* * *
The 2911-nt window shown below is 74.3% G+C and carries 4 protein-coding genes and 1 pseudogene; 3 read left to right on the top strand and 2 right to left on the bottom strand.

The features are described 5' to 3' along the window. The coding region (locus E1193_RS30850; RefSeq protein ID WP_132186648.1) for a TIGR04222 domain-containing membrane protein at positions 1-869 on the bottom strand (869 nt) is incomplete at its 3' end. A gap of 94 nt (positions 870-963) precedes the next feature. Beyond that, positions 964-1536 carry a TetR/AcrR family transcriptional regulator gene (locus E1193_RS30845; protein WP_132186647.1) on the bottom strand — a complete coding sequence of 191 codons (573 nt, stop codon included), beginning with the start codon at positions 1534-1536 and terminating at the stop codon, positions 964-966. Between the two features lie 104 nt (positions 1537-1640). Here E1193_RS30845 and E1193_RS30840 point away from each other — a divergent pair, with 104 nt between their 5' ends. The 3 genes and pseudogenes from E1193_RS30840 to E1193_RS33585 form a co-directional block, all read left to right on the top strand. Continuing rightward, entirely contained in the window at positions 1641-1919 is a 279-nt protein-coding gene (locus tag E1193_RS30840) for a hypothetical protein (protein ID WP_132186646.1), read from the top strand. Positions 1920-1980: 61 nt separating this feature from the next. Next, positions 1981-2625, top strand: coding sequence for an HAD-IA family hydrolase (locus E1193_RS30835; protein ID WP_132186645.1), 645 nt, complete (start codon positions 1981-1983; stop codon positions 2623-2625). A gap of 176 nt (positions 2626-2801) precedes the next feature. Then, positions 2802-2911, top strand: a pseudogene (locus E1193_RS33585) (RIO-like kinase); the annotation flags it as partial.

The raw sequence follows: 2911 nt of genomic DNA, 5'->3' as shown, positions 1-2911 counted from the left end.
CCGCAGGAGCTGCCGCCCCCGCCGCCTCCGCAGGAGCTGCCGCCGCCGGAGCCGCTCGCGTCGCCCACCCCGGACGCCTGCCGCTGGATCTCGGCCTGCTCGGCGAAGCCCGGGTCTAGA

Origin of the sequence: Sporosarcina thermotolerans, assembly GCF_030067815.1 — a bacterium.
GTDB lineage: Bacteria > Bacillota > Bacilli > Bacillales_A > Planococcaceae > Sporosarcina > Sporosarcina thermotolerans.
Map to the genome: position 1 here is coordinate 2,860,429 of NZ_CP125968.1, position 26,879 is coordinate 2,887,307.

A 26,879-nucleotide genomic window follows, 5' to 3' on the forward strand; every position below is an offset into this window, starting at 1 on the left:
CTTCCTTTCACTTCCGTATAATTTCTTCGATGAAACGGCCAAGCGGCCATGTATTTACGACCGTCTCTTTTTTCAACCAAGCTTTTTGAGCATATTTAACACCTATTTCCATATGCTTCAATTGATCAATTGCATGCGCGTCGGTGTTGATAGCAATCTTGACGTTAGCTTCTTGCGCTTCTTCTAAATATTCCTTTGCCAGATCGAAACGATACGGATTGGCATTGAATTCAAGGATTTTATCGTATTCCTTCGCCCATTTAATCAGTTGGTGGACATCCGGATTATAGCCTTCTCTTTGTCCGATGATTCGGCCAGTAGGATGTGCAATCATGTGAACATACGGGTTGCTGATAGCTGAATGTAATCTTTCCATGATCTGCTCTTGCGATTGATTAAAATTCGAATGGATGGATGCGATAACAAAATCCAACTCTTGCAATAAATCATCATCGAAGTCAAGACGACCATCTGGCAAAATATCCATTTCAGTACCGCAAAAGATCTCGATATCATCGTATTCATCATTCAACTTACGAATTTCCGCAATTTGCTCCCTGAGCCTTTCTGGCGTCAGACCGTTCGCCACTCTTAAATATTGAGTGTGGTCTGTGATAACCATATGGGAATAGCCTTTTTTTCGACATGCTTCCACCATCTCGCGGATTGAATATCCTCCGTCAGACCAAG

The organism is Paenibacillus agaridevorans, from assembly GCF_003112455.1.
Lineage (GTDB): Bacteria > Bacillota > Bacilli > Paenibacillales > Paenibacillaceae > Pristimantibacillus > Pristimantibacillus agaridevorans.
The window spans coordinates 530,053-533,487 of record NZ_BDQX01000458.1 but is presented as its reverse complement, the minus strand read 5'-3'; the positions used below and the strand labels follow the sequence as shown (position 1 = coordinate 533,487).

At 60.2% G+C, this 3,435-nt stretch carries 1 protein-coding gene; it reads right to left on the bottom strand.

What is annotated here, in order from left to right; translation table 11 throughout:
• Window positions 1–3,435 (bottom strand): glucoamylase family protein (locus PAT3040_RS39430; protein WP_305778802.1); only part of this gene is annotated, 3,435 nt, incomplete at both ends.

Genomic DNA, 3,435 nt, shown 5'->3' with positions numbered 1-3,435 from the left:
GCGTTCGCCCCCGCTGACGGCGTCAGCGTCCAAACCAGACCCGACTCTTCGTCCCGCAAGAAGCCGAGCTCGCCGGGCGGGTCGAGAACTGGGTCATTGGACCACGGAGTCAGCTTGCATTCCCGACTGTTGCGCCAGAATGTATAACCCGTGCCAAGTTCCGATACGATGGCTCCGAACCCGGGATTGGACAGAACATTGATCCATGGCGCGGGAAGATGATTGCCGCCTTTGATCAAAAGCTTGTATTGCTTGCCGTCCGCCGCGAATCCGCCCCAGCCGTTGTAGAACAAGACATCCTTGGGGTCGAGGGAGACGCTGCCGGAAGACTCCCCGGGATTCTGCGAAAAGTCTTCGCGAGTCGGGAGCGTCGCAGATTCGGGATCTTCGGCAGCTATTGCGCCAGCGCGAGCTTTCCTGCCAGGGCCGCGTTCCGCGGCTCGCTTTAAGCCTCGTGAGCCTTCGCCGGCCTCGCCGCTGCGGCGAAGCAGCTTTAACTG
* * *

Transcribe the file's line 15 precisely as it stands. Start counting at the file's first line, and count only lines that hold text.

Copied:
• Window positions 1–3,435 (bottom strand): glucoamylase family protein (locus PAT3040_RS39430; protein WP_305778802.1); only part of this gene is annotated, 3,435 nt, incomplete at both ends.